BAT van whistle-blowers suing Harris County, District Attorney Pat Lykos


They're calling themselves whistle-blowers because they were the first to bring attention to the problems with HPD's BAT vans, and now they say they've suffered greatly because of it.

Amanda Culberson and Jorge Wong say they have reason for filing a federal lawsuit against District Attorney Pat Lykos and Harris County.

"The unjust retaliation against me has cost me very dearly, and I want those responsible to be held accountable for their actions," Culberson said.

Culberson and Wong filed a lawsuit against Lykos, Assistant District Attorney Rachel Palmer, and Harris County. They argue Lykos and the county retaliated against them when they began voicing problems with Houston Police Department's breath-alcohol testing, or so-called BAT, vans.

"There are allegations that the district attorney's office under Lykos sought perjury charges under Culberson, and that will have a very chilling affect on the citizens," Their lawyer, Chip Lewis, said.

Lewis also pointed out last year after Wong and Culberson began working for Lone Star College on breath alcohol testing, the county commissioners voted to shift the contract from the Lone Star to state DPS. In effect, it cost the two scientists their jobs.

At the time, Judge Ed Emmett defended the move.

"My bottom line was if the district attorney's office and sheriff are comfortable moving to DPS, then I'm comfortable with that," Emmett told Eyewitness News in October 2011.

Emmett had no comment on Monday, and the lawsuit is still just in the beginning stages. But KTRK legal analyst Joel Androphy says it's going to be a tough case.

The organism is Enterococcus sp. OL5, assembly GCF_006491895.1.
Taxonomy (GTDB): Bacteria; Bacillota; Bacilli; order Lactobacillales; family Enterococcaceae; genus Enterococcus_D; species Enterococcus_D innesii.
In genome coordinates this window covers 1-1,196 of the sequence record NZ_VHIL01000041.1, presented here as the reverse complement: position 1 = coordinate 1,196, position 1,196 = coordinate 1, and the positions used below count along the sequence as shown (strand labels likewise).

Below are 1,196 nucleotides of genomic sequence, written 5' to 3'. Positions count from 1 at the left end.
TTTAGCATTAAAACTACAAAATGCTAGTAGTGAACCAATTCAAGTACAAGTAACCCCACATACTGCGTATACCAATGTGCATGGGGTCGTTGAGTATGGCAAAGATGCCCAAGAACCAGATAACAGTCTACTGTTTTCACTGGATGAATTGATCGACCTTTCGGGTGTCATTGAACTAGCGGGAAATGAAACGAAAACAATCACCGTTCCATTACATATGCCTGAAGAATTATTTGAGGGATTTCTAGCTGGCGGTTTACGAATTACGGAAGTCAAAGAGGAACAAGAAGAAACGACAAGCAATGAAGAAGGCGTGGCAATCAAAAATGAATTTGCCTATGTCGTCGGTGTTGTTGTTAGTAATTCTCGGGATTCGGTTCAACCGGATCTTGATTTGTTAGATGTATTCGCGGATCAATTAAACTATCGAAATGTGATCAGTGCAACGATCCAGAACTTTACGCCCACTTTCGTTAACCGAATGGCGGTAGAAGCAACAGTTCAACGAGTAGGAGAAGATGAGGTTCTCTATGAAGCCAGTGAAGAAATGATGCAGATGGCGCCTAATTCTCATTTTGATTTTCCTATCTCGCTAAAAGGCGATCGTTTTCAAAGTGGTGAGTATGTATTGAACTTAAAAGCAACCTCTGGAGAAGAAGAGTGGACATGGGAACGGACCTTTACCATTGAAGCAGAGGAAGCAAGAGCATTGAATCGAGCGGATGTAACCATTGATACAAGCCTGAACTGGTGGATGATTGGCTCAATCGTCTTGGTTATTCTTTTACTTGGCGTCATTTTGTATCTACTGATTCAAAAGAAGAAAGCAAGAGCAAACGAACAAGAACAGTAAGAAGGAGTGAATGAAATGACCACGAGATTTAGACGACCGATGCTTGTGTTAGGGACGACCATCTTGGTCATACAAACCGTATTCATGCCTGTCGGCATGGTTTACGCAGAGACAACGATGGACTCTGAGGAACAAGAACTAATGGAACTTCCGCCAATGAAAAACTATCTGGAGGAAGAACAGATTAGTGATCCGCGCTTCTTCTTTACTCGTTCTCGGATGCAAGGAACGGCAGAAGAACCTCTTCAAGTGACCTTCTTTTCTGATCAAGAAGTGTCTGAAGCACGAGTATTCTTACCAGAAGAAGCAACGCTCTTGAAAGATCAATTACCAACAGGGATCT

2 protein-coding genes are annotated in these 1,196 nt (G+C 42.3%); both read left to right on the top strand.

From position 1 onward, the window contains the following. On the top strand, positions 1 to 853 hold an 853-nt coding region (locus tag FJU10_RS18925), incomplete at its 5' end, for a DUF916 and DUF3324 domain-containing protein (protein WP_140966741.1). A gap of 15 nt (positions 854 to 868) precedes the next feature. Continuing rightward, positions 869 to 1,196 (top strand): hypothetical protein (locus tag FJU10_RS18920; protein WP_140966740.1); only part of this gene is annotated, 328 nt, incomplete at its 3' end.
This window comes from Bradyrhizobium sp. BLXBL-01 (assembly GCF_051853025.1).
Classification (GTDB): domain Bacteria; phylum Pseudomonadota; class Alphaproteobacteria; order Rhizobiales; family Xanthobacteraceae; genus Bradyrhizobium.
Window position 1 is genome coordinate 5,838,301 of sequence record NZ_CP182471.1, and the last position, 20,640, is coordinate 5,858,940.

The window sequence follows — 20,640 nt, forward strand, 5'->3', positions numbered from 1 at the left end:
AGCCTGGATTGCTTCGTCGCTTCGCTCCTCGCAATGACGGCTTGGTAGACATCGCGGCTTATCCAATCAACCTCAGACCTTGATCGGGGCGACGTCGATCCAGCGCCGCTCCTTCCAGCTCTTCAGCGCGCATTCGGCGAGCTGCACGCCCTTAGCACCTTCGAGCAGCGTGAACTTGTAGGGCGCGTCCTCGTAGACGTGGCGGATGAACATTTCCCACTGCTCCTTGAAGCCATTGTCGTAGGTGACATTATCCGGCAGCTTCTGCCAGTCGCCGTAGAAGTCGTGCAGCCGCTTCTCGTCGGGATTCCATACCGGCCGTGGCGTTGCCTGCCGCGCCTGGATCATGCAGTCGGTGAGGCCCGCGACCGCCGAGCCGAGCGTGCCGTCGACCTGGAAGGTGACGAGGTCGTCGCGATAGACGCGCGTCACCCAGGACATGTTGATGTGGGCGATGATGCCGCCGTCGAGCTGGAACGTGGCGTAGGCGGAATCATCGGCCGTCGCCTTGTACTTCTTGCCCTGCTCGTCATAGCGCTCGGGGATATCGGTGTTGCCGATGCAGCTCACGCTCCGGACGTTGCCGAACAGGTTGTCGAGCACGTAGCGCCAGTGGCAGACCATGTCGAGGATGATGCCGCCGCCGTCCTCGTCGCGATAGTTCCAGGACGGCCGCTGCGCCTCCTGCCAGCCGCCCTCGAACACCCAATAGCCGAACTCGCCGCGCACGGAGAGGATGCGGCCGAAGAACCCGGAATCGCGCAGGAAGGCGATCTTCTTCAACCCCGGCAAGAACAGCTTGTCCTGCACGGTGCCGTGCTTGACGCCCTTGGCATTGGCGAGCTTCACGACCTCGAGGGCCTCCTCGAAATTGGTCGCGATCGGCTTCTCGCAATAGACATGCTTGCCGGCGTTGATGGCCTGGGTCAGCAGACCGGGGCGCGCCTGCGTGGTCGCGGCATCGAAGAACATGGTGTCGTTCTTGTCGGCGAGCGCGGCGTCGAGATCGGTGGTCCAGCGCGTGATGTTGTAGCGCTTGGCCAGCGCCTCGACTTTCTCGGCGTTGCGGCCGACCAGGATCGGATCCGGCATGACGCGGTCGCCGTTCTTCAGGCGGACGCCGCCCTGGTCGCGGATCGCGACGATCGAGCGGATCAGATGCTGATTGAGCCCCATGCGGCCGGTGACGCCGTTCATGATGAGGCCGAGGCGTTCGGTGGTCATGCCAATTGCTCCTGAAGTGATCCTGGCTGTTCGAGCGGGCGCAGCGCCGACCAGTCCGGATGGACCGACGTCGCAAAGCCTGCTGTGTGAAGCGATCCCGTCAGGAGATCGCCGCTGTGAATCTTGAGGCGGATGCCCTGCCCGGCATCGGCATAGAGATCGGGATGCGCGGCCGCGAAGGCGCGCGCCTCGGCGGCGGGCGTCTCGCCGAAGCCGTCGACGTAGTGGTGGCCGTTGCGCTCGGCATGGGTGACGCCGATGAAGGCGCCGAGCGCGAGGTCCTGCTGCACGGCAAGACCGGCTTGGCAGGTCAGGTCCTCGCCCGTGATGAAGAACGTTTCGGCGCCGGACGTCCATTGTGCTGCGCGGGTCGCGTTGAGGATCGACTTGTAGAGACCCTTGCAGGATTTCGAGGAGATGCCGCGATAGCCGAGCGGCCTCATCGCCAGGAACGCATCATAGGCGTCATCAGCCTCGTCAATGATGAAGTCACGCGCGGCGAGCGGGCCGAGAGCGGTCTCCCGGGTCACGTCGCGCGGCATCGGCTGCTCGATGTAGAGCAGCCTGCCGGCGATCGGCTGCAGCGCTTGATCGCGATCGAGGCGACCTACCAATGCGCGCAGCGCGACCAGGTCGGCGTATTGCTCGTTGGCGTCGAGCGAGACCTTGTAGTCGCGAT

"This may be trying to fit a round peg into a square hole for constitutional violations against the county," Androphy said.

Late Monday afternoon, Lykos issued the following statement:

    "It is disappointing that a wise decision of the Harris County Commissioners Court In October of 2011 is now being attacked in a baseless lawsuit.

    "This office recommended the selection of the Texas Department of Public Safety (DPS) to provide breath-testing services, rather than to continue outsourcing these responsibilities to non-law enforcement entities. Personnel turnover and unavailability of witnesses delay DWI trials, delay justice, and increase dockets. Prosecutors must have confidence in the professionalism, excellence, and integrity of its expert witnesses.

    "DPS is the state's premier law enforcement agency. Our office was pleased with the awarding of the testing contract to DPS, which is the authority and expert on breath-alcohol testing for the State of Texas.

    "Of immense importance to public safety is that any officer can now take a DWI suspect to the closest DPS-supervised test site in Harris County, (there are 21), and return to patrol quickly. Our citizens are safer by getting more drunk drivers off the streets and keeping more officers on the streets. We are assured of the science and that justice will be done. The Commissioners Court and the County Purchasing Office review bids and proposals, negotiate and make the decisions regarding contracts. The Court, in its exclusive and independent authority, voted unanimously to award the contract to DPS."

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